Glassware

Glass is one of the versatile and oldest human-created tools by man. Today, you can find glass wherever you look: the glass windows in your house and the lightbulbs in your room. Glass is tricky! It is hard enough to protect us but it shatters with ease. It is manufactured from opaque sand but is completely transparent. It behaves as a liquid but is a liquid. In this article, we will look at what glass is in-depth and understand glassware, their properties and their manufacture processes.

What is Glass?

Glass is a transparent solid substance. It is non-crystalline amorphous in nature and is widely used in various fields like laboratories, as decorative and household products & for technological usage. Scientifically, every solid with a non-crystalline structure which exhibits a glass transition when heated towards the liquid state is called Glass.

Glassware

How is Glass Made?

The manufacture of glass hasn’t changed much since its discovery in ancient areas of Persia and Egypt. In this conventional method, the sand is heated to extreme temperature and allowed to cool down and shaped into any form by either blowing and pouring into pre-designed moulds. This is an easy process to which additives can be added to improve the quality of glass and enhance the glass appearance with different colours.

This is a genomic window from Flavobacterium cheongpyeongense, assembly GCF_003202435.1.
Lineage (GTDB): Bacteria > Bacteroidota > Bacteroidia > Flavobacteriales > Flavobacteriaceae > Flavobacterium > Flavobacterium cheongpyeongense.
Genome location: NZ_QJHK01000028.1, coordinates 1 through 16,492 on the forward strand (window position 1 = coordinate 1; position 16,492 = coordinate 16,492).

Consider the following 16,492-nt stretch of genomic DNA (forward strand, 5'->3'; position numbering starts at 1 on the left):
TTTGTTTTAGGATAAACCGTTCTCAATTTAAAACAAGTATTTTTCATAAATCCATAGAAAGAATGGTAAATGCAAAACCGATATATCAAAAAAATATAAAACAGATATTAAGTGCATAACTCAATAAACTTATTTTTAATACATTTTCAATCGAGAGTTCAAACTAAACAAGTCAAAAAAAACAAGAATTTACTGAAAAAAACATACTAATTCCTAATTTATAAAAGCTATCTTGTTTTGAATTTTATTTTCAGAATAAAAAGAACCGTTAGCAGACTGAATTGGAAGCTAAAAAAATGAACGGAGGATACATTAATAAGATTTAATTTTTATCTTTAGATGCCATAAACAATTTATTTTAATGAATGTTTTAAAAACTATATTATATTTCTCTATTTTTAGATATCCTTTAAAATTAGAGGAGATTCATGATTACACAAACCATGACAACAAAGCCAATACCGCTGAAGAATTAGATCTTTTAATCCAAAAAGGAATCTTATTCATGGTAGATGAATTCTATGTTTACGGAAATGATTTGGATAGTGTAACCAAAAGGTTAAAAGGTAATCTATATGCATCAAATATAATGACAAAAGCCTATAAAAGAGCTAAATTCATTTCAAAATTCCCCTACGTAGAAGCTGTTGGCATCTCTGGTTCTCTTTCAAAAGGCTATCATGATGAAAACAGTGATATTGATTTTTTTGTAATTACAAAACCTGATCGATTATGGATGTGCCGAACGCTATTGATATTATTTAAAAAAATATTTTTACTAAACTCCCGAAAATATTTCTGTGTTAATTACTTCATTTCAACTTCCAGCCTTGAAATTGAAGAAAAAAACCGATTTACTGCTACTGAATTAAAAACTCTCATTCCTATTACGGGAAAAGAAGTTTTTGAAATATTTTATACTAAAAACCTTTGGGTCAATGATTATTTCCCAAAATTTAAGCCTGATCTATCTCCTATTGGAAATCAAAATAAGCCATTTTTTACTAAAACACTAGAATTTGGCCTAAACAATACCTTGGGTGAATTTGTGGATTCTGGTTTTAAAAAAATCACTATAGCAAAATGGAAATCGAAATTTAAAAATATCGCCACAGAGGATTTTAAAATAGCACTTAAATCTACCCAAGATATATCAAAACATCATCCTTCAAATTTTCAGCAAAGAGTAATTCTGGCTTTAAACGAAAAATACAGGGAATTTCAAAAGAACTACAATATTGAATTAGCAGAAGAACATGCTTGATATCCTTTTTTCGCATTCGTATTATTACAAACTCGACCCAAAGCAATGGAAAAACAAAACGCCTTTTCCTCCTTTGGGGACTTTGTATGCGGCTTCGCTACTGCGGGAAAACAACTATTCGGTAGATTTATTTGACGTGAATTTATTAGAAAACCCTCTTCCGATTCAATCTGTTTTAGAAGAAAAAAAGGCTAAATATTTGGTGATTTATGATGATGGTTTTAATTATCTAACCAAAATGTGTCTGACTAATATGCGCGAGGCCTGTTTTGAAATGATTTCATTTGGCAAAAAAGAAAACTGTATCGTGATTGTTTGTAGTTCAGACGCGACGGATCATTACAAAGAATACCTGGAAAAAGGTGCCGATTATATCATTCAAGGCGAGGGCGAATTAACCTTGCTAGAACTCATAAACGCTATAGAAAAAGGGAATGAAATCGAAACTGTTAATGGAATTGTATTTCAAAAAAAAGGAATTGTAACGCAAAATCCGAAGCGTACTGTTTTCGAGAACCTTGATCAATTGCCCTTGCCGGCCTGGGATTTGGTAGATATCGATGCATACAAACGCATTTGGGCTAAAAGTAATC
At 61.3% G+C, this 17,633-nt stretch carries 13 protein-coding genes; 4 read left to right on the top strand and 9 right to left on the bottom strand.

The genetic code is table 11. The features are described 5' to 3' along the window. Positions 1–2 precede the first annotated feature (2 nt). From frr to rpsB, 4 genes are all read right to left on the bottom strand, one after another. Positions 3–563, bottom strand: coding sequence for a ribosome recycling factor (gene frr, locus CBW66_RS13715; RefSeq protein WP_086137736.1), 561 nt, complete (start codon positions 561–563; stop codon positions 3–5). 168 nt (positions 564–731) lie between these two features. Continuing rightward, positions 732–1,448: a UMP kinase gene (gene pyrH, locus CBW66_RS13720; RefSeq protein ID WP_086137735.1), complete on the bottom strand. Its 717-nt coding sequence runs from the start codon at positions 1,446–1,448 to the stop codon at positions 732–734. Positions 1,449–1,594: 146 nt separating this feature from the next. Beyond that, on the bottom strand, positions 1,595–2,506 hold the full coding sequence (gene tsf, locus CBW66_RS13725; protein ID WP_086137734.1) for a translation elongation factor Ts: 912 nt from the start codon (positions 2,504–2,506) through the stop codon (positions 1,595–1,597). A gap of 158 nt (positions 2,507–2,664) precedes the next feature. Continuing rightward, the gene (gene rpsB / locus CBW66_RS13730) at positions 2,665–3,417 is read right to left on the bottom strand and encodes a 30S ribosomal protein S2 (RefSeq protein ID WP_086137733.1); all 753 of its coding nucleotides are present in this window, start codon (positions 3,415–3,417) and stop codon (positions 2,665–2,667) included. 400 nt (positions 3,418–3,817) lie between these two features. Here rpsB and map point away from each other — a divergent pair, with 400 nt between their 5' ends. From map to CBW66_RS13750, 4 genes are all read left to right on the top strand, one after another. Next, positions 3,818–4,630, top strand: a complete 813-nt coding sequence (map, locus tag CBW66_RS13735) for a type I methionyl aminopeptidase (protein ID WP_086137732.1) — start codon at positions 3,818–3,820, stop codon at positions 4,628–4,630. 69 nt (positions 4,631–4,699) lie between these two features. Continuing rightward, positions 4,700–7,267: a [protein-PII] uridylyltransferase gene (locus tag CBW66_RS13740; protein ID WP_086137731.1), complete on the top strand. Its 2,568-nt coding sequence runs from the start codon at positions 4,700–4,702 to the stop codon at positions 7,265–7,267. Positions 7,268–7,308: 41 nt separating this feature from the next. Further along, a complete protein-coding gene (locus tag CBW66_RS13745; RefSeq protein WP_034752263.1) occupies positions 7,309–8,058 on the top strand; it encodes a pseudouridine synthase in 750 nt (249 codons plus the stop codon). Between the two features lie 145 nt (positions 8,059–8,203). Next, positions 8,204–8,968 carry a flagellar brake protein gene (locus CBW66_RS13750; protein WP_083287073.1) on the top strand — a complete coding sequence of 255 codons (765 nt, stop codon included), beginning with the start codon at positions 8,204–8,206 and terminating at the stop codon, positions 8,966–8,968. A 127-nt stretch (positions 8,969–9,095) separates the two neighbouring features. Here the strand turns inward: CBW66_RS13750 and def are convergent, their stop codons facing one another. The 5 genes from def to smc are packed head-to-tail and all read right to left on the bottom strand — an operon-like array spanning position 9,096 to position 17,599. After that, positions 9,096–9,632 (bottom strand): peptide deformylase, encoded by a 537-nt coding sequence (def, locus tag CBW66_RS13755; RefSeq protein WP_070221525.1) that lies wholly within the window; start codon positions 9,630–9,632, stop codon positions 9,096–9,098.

The modern production of glass is made by several techniques as follows:

  • Float Glass Process – This is a process in which the glass is laid on the surface of molten metal. This process is used to create flat windows.
  • Manual Glass Blowing – A process that is mostly used to manufacture custom glass objects and art objects.
  • Glass Containers – A process in which the glass is made in three different stages (melting of raw materials, blowing or pouring a glass in container moulds and cooling with finishing touches for quality)

Properties of Glass

Polycrystalline materials do not transmit visible light but glass does and that’s the reason it is used in various types of glass productions. Another important feature of glass is that it reflects or scatters light, i.e. the process of diffuse reflection. Glass transmit, reflect and refract light. These qualities of glass can be enhanced by cutting and polishing. Glass is widely used in optical lenses, prisms, fine glassware. Silicate glasses, due to their property of optical transparency, are used as window panes.

Glassware used in Kitchen

The glassware used in the kitchen is generally made of borosil or pyrex glass. The reason these glasses are used in the kitchen is that it does not crack on heating or cooling because of its low coefficient of expansion. These kinds of glassware are generally very thin and hence, inner and outer surfaces expand equally.

Glassware used in Labs

Glassware equipment used for scientific equipment purposes like in chemistry and biology laboratories is called Lab Glasswares. Borosilicate glass or soda lime glass are primarily used for such purposes.

Borosilicate glasses mainly constitutes silica and boron oxide which makes this compound dimensionally more stable. Sodium borosilicate glass or Pyrex is thus used for chemical glassware, cooking glass, car headlamps, etc.

Lead-oxide glass has a high refractive index, which enhances the quality of the look of glassware. The reason why it has a high refractive index is that it has a high density and thus high electron density. It also has a high elasticity which helps to make “rings” in the glassware.

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